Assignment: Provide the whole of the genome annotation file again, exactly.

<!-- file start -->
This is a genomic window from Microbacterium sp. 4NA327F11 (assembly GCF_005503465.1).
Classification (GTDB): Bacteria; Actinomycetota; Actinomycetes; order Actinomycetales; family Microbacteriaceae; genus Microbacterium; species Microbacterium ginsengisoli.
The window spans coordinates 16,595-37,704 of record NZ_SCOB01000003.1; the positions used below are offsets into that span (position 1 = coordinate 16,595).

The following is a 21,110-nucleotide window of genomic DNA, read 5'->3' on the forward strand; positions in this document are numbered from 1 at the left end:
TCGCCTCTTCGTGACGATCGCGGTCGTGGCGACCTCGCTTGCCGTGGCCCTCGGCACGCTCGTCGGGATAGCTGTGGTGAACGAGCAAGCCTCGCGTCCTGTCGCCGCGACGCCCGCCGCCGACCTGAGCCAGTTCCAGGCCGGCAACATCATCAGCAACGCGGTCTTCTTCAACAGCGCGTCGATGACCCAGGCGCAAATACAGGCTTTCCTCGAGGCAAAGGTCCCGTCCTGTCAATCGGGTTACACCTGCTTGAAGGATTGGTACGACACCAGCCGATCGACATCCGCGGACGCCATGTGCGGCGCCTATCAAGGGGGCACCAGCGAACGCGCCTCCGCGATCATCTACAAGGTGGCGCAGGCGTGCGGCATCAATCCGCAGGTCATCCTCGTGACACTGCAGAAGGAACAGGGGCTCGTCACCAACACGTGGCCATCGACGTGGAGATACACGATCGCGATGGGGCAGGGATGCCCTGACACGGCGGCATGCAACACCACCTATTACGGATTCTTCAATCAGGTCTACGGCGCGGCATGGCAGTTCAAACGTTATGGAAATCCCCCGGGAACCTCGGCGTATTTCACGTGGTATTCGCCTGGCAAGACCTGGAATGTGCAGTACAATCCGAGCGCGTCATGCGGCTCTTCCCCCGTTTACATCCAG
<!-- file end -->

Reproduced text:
This is a genomic window from Microbacterium sp. 4NA327F11 (assembly GCF_005503465.1).
Classification (GTDB): Bacteria; Actinomycetota; Actinomycetes; order Actinomycetales; family Microbacteriaceae; genus Microbacterium; species Microbacterium ginsengisoli.
The window spans coordinates 16,595-37,704 of record NZ_SCOB01000003.1; the positions used below are offsets into that span (position 1 = coordinate 16,595).

The following is a 21,110-nucleotide window of genomic DNA, read 5'->3' on the forward strand; positions in this document are numbered from 1 at the left end:
TCGCCTCTTCGTGACGATCGCGGTCGTGGCGACCTCGCTTGCCGTGGCCCTCGGCACGCTCGTCGGGATAGCTGTGGTGAACGAGCAAGCCTCGCGTCCTGTCGCCGCGACGCCCGCCGCCGACCTGAGCCAGTTCCAGGCCGGCAACATCATCAGCAACGCGGTCTTCTTCAACAGCGCGTCGATGACCCAGGCGCAAATACAGGCTTTCCTCGAGGCAAAGGTCCCGTCCTGTCAATCGGGTTACACCTGCTTGAAGGATTGGTACGACACCAGCCGATCGACATCCGCGGACGCCATGTGCGGCGCCTATCAAGGGGGCACCAGCGAACGCGCCTCCGCGATCATCTACAAGGTGGCGCAGGCGTGCGGCATCAATCCGCAGGTCATCCTCGTGACACTGCAGAAGGAACAGGGGCTCGTCACCAACACGTGGCCATCGACGTGGAGATACACGATCGCGATGGGGCAGGGATGCCCTGACACGGCGGCATGCAACACCACCTATTACGGATTCTTCAATCAGGTCTACGGCGCGGCATGGCAGTTCAAACGTTATGGAAATCCCCCGGGAACCTCGGCGTATTTCACGTGGTATTCGCCTGGCAAGACCTGGAATGTGCAGTACAATCCGAGCGCGTCATGCGGCTCTTCCCCCGTTTACATCCAG